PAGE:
Ed Cone links to a really well written article in the NYT by Liz Seymour called Inviting Anarchy Into My Home. It’s about her experience growing an intentional community run with consensus – aka anarchist collective – in Greensboro, NC. Itâ€™s such a beautiful story.
I hope it will help people learn about these lifestyles and have respect for them. So much fear and ignorance abounds. Even the most progressive democrats I know are terrified by the ideas behind Anarchism. It isn’t just made up of the violent, no rules, black hooded, molotov cocktail throwing crowd.
Fear of Anarchism is truly perpetuated by governments. Mainly because some Anarchists suggest that governments arenâ€™t necessary. Some are against ANY government and some are against national governments only.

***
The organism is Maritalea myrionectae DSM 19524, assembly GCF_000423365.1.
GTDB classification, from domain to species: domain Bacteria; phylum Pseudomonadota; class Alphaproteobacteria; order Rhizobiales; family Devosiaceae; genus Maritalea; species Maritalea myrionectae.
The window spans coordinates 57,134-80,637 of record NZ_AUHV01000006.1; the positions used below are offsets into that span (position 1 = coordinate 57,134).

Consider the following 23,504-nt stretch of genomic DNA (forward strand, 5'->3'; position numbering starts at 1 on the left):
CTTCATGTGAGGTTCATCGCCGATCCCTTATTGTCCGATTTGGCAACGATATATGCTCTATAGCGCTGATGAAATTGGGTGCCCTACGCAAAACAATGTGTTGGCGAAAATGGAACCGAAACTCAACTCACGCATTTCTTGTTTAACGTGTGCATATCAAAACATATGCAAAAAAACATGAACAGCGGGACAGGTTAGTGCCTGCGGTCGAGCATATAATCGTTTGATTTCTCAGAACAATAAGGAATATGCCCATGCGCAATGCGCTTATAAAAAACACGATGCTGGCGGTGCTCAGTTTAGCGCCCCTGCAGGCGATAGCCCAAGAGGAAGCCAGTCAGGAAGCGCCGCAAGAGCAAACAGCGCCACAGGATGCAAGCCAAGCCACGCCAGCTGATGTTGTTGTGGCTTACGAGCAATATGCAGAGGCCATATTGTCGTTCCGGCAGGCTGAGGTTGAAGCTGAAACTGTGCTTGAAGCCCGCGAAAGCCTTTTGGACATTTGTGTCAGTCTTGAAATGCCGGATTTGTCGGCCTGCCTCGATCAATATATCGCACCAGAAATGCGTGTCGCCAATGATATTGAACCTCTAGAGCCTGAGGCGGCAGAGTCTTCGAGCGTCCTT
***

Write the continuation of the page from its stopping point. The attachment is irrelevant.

One of my favorite parts is:
After Isabell came home from college an anarchist herself, I began to put aside my preconceptions about these people â€” as disorderly, violent and destructive â€” and to see them as a community dedicated to replacing hierarchy with consensus and cooperation. (Isabell once described them as Quakers who swear a lot.) Over time I found myself drawn to their hopeful view that people know best what is best for them and to their determination, naÃ¯ve or not, to build a better world right away. Anarchism, at least as practiced here, seemed to be more about building community gardens and making your own fun than about black bandannas and confrontations with the riot police (although it was about those things, too).
If you want the facts about Anarchism I recommend you read An Anarchist FAQ Webpage. But the only way to really understand is by getting to know people with an open heart.